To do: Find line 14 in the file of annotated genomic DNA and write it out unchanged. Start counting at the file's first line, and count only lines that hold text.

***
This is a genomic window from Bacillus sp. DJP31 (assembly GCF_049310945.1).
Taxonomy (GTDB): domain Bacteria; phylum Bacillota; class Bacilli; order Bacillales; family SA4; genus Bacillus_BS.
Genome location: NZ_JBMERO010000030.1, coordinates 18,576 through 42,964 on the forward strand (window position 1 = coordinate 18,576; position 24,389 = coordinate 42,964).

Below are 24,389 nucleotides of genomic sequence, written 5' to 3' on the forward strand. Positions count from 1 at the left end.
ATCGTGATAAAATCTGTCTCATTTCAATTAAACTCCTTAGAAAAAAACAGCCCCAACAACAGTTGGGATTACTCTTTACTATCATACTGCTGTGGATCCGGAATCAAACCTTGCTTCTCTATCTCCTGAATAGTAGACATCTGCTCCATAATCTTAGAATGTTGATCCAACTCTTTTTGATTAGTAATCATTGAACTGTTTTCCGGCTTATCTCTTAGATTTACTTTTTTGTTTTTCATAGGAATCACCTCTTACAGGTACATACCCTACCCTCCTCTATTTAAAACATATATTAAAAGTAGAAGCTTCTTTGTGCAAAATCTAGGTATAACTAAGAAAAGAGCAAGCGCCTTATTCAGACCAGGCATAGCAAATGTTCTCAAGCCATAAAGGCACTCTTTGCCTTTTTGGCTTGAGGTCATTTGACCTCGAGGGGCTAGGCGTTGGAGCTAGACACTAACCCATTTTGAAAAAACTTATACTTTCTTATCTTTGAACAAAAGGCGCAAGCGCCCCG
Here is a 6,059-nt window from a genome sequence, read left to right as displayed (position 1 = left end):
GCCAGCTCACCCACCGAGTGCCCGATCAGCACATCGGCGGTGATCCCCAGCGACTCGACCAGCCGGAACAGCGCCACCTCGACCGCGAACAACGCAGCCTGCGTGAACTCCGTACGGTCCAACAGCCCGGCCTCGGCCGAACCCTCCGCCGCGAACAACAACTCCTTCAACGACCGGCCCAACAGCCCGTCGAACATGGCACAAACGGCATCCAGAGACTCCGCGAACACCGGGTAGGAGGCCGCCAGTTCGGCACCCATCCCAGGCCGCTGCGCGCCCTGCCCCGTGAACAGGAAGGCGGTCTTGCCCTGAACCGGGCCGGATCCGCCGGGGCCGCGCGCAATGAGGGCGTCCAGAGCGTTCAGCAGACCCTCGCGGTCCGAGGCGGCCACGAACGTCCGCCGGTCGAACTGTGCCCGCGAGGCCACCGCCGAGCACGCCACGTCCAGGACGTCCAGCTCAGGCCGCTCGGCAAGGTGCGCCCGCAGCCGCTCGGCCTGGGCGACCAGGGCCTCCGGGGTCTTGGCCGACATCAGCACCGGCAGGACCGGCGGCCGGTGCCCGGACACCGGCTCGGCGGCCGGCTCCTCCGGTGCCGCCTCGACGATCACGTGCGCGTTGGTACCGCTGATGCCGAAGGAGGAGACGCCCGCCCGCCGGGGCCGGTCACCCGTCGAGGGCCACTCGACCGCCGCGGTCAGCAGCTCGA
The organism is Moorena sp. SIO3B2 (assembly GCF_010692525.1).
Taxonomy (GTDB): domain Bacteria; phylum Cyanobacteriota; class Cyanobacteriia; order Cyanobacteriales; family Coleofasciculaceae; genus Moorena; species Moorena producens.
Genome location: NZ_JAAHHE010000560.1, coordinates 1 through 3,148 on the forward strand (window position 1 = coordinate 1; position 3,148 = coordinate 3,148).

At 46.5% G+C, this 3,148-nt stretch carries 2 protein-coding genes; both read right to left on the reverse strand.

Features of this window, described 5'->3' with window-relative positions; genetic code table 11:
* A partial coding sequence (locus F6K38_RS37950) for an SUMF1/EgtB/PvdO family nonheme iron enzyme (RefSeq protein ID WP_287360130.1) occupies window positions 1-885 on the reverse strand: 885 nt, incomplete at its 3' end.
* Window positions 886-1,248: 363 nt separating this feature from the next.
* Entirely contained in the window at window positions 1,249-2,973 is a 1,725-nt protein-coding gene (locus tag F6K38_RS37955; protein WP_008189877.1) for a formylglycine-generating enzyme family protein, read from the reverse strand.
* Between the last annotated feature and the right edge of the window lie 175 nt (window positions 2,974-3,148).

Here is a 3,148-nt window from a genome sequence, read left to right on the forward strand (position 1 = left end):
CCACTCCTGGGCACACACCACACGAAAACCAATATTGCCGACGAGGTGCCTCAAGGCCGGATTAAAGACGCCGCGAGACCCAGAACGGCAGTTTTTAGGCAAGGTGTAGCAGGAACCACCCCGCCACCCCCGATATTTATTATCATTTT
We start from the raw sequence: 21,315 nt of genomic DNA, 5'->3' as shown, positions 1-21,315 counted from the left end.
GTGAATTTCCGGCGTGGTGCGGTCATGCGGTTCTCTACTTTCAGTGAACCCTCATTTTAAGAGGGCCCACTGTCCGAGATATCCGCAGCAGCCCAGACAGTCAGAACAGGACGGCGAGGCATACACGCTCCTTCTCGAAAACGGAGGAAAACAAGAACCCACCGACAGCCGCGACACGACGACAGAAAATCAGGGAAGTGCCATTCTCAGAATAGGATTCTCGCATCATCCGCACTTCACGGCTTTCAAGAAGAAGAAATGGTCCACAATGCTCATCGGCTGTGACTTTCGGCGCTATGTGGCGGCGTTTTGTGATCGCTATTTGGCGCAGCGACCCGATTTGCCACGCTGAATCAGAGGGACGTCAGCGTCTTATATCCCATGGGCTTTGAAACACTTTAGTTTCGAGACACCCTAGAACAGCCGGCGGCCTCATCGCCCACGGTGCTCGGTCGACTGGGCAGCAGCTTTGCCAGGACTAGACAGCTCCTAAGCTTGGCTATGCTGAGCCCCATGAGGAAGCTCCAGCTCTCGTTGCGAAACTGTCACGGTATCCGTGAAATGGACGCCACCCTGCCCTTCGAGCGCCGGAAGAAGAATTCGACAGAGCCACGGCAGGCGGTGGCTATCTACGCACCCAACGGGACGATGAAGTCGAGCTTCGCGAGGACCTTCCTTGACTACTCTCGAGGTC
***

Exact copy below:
* Window positions 886-1,248: 363 nt separating this feature from the next.